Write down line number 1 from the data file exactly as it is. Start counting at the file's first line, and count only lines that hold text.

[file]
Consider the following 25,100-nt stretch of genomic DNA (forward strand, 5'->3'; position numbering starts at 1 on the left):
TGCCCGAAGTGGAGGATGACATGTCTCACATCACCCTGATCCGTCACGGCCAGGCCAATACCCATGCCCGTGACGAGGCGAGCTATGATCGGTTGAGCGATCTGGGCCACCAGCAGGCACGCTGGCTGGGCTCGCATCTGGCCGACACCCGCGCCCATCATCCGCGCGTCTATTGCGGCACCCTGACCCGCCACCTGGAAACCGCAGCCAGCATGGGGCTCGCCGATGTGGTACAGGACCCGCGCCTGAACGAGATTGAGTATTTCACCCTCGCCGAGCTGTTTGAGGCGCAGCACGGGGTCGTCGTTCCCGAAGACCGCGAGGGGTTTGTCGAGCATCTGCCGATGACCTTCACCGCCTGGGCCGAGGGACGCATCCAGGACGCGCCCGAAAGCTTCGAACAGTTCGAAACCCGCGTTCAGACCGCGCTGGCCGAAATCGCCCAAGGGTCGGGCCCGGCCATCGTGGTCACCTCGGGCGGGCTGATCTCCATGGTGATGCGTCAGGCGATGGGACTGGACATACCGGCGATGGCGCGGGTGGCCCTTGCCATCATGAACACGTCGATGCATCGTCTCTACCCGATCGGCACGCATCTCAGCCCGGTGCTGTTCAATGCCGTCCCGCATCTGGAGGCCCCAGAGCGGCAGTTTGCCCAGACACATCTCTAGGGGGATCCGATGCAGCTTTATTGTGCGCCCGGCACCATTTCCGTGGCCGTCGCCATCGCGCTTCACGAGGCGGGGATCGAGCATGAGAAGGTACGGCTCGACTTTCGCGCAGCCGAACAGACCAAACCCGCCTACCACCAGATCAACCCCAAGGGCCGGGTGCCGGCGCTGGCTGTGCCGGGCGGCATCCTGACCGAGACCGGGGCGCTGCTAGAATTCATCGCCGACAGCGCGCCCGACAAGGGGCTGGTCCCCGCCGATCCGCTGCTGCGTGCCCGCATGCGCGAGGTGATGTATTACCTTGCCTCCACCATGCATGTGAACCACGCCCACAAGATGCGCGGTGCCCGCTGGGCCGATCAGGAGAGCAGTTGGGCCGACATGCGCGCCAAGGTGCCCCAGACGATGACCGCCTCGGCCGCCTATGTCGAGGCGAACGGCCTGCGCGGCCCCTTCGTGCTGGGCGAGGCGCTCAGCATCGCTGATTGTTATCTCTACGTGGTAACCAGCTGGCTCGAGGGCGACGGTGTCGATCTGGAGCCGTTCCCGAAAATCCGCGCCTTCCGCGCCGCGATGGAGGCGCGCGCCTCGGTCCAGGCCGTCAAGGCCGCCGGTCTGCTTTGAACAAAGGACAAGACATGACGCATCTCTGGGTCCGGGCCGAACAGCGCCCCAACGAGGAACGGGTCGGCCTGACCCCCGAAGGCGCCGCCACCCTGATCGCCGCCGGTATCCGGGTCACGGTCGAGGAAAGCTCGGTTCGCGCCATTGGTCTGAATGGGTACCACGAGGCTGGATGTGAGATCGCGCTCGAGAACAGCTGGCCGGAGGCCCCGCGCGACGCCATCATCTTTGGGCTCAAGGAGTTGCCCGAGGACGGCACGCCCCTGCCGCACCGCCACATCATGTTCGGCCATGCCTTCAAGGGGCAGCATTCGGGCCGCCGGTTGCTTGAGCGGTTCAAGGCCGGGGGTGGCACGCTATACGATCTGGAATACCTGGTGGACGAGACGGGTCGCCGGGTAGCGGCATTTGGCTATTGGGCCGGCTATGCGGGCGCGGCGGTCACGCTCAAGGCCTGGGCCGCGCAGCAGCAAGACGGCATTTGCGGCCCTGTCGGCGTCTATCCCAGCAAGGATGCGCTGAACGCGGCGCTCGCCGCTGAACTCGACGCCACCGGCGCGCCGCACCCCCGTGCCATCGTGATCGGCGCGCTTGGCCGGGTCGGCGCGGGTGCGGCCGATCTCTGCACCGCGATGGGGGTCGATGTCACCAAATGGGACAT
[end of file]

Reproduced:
Consider the following 25,100-nt stretch of genomic DNA (forward strand, 5'->3'; position numbering starts at 1 on the left):